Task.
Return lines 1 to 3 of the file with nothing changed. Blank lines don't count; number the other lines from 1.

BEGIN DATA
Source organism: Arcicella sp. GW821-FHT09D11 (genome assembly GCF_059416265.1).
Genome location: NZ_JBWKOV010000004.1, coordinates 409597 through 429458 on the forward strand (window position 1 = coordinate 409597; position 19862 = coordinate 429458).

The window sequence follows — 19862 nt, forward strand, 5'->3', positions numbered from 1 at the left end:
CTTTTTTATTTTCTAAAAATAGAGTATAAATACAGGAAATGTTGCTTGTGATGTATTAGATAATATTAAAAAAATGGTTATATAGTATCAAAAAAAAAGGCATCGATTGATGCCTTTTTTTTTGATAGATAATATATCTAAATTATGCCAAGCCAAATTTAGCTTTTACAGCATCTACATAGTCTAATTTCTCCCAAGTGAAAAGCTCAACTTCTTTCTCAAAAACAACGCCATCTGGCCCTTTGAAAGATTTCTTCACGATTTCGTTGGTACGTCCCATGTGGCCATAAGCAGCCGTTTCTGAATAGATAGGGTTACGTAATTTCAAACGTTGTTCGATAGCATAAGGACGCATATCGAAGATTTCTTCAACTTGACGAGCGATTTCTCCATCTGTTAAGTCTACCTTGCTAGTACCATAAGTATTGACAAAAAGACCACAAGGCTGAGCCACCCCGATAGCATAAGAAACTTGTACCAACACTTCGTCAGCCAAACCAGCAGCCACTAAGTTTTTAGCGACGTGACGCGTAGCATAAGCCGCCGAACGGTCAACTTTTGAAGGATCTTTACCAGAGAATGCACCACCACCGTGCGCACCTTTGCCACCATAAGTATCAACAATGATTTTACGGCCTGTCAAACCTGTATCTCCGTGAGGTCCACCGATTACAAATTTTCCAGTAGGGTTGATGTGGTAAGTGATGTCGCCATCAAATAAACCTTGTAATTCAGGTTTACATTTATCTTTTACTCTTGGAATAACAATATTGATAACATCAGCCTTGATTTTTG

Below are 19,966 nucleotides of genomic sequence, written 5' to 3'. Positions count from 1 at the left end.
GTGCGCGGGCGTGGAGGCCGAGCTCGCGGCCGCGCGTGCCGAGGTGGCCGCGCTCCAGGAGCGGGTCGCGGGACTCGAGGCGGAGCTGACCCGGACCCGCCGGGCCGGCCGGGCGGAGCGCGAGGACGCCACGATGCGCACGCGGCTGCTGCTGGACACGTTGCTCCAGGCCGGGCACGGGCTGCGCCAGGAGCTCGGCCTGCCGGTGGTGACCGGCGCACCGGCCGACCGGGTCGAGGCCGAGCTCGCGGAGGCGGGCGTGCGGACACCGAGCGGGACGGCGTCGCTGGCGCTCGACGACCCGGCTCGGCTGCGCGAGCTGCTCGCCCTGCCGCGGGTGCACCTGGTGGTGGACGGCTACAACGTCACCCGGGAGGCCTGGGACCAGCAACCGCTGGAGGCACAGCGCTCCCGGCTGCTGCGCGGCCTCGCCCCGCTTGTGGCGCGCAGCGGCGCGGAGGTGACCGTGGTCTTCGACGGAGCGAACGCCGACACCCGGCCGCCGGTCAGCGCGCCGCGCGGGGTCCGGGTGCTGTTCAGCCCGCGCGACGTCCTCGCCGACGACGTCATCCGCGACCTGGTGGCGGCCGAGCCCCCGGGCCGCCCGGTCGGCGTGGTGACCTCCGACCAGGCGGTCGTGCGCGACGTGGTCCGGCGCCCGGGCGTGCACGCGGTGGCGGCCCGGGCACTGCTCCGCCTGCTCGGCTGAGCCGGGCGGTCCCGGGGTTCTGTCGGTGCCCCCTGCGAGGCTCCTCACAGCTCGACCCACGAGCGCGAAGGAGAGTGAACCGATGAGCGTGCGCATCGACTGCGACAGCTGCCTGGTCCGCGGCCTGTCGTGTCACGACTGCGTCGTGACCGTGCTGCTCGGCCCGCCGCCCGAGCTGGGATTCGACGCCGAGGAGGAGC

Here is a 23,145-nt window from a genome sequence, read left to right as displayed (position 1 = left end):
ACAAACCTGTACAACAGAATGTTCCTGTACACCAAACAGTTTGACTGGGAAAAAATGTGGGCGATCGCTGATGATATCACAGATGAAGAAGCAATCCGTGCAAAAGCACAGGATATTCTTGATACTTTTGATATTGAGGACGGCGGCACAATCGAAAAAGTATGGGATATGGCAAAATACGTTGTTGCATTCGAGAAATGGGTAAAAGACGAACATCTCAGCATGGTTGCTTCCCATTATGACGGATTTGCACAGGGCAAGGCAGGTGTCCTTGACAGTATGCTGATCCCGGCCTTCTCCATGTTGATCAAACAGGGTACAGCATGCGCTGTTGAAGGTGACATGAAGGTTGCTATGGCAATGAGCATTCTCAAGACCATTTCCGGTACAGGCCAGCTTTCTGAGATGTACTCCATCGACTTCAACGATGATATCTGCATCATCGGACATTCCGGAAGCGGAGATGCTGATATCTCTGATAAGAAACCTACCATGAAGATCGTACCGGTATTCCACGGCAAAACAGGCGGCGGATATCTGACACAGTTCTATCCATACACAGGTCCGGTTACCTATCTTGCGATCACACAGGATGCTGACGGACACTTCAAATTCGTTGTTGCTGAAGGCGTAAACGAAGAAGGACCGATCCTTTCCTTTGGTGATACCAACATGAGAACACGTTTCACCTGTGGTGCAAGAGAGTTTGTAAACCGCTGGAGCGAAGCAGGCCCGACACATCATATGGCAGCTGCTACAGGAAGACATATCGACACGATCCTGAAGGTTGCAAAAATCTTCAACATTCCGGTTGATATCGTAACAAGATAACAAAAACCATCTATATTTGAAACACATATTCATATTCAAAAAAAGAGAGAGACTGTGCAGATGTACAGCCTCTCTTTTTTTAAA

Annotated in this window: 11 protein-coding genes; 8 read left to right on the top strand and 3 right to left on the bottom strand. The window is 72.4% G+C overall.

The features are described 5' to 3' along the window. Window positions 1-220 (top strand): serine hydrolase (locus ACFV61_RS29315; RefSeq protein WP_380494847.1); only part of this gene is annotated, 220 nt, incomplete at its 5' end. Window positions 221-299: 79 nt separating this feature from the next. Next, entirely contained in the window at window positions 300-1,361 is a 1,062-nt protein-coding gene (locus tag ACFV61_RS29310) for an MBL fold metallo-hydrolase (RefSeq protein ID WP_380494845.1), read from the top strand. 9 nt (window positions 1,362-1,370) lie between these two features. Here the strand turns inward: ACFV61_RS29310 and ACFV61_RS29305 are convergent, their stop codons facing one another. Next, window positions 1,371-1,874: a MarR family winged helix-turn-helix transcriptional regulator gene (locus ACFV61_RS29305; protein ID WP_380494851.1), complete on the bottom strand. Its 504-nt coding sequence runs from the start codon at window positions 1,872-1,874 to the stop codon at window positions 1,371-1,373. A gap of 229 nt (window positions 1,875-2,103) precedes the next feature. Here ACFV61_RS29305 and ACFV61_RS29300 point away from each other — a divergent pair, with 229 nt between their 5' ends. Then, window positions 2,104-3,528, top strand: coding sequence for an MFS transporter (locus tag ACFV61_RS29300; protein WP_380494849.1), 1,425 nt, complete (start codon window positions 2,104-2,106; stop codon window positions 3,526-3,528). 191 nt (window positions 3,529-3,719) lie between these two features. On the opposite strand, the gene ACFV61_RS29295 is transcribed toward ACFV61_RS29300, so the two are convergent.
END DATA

Source organism: Arcicella sp. GW821-FHT09D11 (genome assembly GCF_059416265.1).
Genome location: NZ_JBWKOV010000004.1, coordinates 409597 through 429458 on the forward strand (window position 1 = coordinate 409597; position 19862 = coordinate 429458).

The window sequence follows — 19862 nt, forward strand, 5'->3', positions numbered from 1 at the left end: